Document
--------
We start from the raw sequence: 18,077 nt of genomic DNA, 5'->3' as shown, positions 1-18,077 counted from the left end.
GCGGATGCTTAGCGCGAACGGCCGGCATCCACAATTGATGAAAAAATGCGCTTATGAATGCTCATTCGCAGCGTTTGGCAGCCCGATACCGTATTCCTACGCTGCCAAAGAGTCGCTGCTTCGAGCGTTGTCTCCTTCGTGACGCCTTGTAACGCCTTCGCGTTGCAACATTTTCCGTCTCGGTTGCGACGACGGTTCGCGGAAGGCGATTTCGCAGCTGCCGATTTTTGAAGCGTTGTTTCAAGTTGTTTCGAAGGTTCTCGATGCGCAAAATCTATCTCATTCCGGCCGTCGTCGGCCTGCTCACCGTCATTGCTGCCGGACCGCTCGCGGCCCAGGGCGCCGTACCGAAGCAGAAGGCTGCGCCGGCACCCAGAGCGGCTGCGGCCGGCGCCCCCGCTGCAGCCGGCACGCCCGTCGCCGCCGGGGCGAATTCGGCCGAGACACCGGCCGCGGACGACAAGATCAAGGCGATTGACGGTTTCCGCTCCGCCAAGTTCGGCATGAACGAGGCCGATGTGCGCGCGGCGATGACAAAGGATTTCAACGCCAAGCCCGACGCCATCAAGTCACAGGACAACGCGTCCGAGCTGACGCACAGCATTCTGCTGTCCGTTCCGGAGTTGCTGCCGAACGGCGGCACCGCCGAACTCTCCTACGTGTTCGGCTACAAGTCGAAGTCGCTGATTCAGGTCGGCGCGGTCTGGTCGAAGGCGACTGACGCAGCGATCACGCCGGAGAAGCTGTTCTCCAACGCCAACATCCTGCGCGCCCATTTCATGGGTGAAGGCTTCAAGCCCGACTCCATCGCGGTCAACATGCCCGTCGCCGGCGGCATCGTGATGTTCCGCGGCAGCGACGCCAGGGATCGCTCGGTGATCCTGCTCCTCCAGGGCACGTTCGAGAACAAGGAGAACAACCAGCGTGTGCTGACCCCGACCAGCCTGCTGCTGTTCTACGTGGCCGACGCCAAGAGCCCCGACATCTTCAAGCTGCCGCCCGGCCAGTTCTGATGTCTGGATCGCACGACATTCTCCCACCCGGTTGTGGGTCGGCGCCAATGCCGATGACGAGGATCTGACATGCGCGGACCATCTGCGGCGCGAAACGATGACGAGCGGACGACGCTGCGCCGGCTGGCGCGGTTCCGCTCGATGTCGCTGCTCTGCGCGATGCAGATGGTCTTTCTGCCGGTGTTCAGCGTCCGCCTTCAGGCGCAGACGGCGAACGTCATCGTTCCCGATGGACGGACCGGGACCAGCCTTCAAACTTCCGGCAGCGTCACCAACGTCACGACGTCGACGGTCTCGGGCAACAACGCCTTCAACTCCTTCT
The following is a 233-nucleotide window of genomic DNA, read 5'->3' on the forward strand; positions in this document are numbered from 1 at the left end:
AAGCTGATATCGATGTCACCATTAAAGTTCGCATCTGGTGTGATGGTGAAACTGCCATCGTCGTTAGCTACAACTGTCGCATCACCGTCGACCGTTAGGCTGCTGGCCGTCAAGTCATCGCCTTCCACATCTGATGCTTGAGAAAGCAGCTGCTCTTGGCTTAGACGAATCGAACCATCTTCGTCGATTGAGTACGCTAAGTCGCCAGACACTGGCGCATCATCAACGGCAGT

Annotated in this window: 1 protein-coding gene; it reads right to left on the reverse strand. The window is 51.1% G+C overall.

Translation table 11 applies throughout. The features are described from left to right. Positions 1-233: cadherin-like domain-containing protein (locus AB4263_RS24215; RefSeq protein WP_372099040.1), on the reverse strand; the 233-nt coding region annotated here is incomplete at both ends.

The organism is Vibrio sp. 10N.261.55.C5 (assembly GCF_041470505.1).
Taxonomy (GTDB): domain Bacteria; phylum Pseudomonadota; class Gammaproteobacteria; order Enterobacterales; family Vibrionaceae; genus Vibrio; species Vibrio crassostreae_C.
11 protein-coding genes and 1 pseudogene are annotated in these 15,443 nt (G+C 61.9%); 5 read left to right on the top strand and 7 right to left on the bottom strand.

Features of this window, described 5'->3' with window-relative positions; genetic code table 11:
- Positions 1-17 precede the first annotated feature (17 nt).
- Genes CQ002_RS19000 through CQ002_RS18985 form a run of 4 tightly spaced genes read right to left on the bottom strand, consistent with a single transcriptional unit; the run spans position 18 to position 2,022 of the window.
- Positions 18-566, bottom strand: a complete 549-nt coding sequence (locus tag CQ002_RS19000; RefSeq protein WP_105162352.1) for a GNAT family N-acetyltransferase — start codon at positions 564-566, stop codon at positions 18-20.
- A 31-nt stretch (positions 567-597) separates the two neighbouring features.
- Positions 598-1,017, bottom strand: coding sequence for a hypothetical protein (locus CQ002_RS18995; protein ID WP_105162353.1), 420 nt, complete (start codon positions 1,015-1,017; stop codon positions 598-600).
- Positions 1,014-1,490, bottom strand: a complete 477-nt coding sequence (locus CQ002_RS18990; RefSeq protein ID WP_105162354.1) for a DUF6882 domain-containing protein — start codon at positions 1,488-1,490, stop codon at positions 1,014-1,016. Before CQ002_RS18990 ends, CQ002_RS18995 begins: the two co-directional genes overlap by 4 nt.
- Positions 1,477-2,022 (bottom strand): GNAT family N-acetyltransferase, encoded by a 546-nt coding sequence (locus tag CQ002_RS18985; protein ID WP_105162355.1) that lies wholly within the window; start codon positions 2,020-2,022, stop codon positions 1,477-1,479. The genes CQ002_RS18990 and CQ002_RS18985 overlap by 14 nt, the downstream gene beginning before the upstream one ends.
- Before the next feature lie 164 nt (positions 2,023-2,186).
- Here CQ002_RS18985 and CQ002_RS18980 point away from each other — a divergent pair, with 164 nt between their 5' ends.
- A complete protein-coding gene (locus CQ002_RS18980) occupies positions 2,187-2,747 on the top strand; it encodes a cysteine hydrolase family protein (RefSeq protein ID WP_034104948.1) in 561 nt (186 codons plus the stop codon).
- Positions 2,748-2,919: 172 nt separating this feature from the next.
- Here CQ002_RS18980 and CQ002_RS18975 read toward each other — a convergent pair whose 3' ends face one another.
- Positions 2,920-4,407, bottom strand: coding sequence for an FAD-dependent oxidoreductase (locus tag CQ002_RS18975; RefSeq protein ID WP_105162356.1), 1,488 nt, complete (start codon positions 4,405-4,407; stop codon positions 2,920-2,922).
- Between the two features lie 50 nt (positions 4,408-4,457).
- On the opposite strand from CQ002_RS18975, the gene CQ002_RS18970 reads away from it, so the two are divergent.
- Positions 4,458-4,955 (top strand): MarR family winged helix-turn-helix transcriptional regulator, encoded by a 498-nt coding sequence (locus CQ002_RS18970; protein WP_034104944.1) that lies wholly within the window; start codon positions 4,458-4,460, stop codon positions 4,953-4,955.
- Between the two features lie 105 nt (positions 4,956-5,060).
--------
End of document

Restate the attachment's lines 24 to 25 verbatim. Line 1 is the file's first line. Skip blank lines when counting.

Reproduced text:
- Between the two features lie 50 nt (positions 4,408-4,457).
- On the opposite strand from CQ002_RS18975, the gene CQ002_RS18970 reads away from it, so the two are divergent.